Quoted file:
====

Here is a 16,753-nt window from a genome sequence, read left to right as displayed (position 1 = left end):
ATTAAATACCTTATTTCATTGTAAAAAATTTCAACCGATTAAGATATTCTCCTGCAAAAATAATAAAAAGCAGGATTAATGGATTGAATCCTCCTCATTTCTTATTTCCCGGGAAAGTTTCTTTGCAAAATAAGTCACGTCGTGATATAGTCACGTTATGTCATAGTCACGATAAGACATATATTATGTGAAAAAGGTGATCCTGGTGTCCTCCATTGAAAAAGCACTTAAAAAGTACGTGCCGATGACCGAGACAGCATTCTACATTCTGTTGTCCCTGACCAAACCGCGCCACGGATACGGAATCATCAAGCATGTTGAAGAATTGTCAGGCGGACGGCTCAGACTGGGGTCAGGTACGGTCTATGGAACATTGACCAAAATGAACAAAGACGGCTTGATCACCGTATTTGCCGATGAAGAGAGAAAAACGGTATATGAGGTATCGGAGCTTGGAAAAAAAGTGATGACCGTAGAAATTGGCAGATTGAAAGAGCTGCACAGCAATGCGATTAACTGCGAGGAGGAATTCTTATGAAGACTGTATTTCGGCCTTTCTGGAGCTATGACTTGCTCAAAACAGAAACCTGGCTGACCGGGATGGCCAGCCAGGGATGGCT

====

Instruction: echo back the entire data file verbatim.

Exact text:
Here is a 16,753-nt window from a genome sequence, read left to right as displayed (position 1 = left end):
ATTAAATACCTTATTTCATTGTAAAAAATTTCAACCGATTAAGATATTCTCCTGCAAAAATAATAAAAAGCAGGATTAATGGATTGAATCCTCCTCATTTCTTATTTCCCGGGAAAGTTTCTTTGCAAAATAAGTCACGTCGTGATATAGTCACGTTATGTCATAGTCACGATAAGACATATATTATGTGAAAAAGGTGATCCTGGTGTCCTCCATTGAAAAAGCACTTAAAAAGTACGTGCCGATGACCGAGACAGCATTCTACATTCTGTTGTCCCTGACCAAACCGCGCCACGGATACGGAATCATCAAGCATGTTGAAGAATTGTCAGGCGGACGGCTCAGACTGGGGTCAGGTACGGTCTATGGAACATTGACCAAAATGAACAAAGACGGCTTGATCACCGTATTTGCCGATGAAGAGAGAAAAACGGTATATGAGGTATCGGAGCTTGGAAAAAAAGTGATGACCGTAGAAATTGGCAGATTGAAAGAGCTGCACAGCAATGCGATTAACTGCGAGGAGGAATTCTTATGAAGACTGTATTTCGGCCTTTCTGGAGCTATGACTTGCTCAAAACAGAAACCTGGCTGACCGGGATGGCCAGCCAGGGATGGCT